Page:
Ubuntu Snappy Core for Gumstix
This repository provides tools to build Snappy Core images for Gumstix systems as well as Beagleboard and PandaBoard.
Snappy Core is under ongoing development and, as such, these images are meant only to provide a basis for experimentation and a starting point for Snappy + Gumstix. See Kudos and Caveats.
Prebuilt images are available for Overo, DuoVero, Pepper, Beagle, and Panda. These images can be directly copied to a 4GB or greater microSD card. Warning: this erases anything currently on the microSD card! Note that any mounted partititions of the SD card should be unmounted before writing the image. These steps each take several minutes; your computer isn't hanging, the files are just large.
# substitute one of 'overo', 'duovero', 'pepper', 'beagle' or 'panda' in # place of <machine> $ wget http://gumstix-snappy.s3.amazonaws.com/<machine>.img.xz $ xz -d <machine>.img.xz # substitute the path to the drive e.g. /dev/sdd or /dev/mmcblk0 (not the # path of a partition e.g. /dev/sdd1 or /dev/mmcblk0p1) in place of <drive> # use 'udevadm monitor' when you insert the card to determine the path $ sudo dd if=<machine>.img bs=4k of=<drive> $ sync
After the process completes, plug the microSD card into your Gumstix (or TI) system, boot, login as ubuntu with password ubuntu and start playing with your shiny new Ubuntu Snappy Core!
By way of example, try installing the xkcd-webserver package so you can enjoy random XKCD comics delivered to your browser by your Snappy system:
# on your snappy system $ sudo snappy install xkcd-webserver
On your development machine (on the same network as your snappy device), navigate to http://machine-name.local
An autobuilder generates weekly images for Overo, DuoVero, Pepper, Beagle, and Panda from the latest code. This is a good place to look to try out the latest features or access a particular older version.
Assemble Your Own Image
1. Grab some required software.
$ sudo apt-get install -y git build-essential make gcc-arm-linux-gnueabihf \ ubuntu-device-flash snappy-tools
2. (optional) Download an OEM Snappy package.
$ wget http://gumstix-snappy.s3.amazonaws.com/<machine>.snap
As well as device-specific components, a system vendor could distribute a logo or pre-install other useful packages into any generated images. To make your own OEM package, see below.
As these OEM snaps are now available through the Snappy App Store, this step is optional. Just replace machine-name.snap with machine-name.gumstix in the --oem argument below and the OEM snap will be automatically fetched from the store.
3. Assembly a flashable image.
To support Snappy's rollback system, it has two OS partitions, system-a and system-b, both sized to be ~1GB as well as boot (system-boot) and user (writable) partitions; keep it roomy by creating a 4GB image. We'll use the 15.04 release and enable ssh as well developer-mode so we can install unsigned packages.
$ sudo ubuntu-device-flash core 15.04 -o <machine>.img --size 4 \ --oem <machine>.snap --developer-mode
Format a microSD as described above with the newly created img file. Once the card is created, take a look at the partition structure---there should be four as described above.
There is unpartitioned space at the beginning of the card in which, on some installations, booloader components such as MLO and u-boot.img are written, rather than storing them on the system-boot partition. OMAP4 (DuoVero/Panda) and AM335x (Pepper) use this but, as OMAP3 (Overo/Beagle) u-boot would require a raw boot mode patch, we just place MLO and u-boot.img on the system-boot partition instead.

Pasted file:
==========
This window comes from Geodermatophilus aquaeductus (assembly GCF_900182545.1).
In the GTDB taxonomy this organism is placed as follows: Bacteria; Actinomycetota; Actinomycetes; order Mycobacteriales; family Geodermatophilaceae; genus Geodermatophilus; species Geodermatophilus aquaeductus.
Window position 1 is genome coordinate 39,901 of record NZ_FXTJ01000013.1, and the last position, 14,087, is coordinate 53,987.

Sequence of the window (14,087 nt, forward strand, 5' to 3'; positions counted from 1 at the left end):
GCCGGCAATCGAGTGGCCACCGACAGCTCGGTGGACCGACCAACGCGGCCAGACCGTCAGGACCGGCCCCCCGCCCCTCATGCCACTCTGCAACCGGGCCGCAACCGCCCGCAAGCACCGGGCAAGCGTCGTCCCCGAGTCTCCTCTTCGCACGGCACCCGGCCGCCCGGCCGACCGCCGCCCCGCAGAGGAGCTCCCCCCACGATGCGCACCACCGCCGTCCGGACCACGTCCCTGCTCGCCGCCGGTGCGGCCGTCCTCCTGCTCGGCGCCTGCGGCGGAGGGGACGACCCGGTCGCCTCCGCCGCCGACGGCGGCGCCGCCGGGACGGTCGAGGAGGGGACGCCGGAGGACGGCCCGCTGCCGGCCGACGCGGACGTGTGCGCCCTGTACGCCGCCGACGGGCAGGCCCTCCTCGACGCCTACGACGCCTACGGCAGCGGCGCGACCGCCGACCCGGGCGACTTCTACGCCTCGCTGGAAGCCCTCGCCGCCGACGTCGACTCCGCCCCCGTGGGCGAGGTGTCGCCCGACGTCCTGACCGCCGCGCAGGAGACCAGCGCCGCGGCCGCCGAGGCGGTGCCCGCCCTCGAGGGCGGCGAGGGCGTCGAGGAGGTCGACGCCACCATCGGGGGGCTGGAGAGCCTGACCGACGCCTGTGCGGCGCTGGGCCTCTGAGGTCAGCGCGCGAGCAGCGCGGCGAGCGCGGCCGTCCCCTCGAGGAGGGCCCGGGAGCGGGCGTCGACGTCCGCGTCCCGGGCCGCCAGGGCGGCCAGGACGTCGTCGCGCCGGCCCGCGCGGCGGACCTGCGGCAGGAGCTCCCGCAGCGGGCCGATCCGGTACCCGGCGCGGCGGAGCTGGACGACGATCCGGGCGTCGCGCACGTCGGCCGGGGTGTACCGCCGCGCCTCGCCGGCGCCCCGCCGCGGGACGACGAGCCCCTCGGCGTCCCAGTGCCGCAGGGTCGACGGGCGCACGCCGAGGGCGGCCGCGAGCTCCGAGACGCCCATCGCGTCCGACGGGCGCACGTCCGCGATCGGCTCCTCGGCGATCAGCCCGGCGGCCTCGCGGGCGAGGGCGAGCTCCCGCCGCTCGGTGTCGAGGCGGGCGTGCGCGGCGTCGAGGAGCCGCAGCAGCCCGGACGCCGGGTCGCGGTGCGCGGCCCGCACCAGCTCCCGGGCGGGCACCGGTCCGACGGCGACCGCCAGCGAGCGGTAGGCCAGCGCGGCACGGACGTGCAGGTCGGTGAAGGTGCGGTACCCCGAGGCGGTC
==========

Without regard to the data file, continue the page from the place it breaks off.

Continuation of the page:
These steps were developed & tested on an Ubuntu 15.04 system. If you get errors about unknown arguments to ubuntu-device-flash, you probably have an older version. Grab the latest from the PPA:
$ sudo add-apt-repository ppa:snappy-dev/beta $ sudo apt-get update $ sudo apt-get install ubuntu-device-flash snappy-tools
Building From Scratch
The included Makefile should automate much of this process. Use the -j flag to specify the number of concurrent make processes.
$ make MACHINE=<machine> -j4
After some git-fetching and compiling, fresh binaries built from the newly checked out u-boot repository should be packaged up in a Snappy OEM package, machine-name.snap. The package build system for Snappy is pretty simple. Have a look at the package.yaml file in the machine's meta directory and then try building.
$ cd <machine> $ snappy build $ cp <machine>.snap ../ $ cd ..
If you make changes to any source files, just call make again to rebuild. We can also clean the build---we keep checked-out source around though.
$ make MACHINE=<machine> clean
Individual components can be also be (re-)built and cleaned e.g.
$ make MACHINE=overo uboot $ make MACHINE=overo clean-uboot $ make MACHINE=pepper oem $ make MACHINE=pepper clean-oem
We grab the 2015.04 version of the u-boot bootloader from the Gumstix repository and store it in the u-boot directory.
$ git clone git://github.com/gumstix/u-boot.git -b v2015.04 u-boot
We then configure it using the machine-specific defconfig:
$ cd u-boot $ make CROSS_COMPILE=arm-linux-gnueabihf- <machine_defconfig>
Build and install the resulting MLO and u-boot.img files.
$ make CROSS_COMPILE=arm-linux-gnueabihf- $ cp MLO u-boot.img ../<machine>/
Kudos and Caveats
A few known issues:
- There is a long (~15 second) pause after 'Starting Kernel...' as the ramdisk gets loaded. It is not frozen---just be patient.
- Building the Snappy OEM package yields errors such as "(MANUAL REVIEW) type 'oem' not allowed". This is expected for OEM packages. The package will still be generated.
Currently, this is a yay-it-boots kinda thing; there is no customization of the filesystem, validation that all the hardware works, or any kernel config adjustments. If you find things that are broken or have suggestions, leave a comment, raise an issue, or best of all, send a pull request!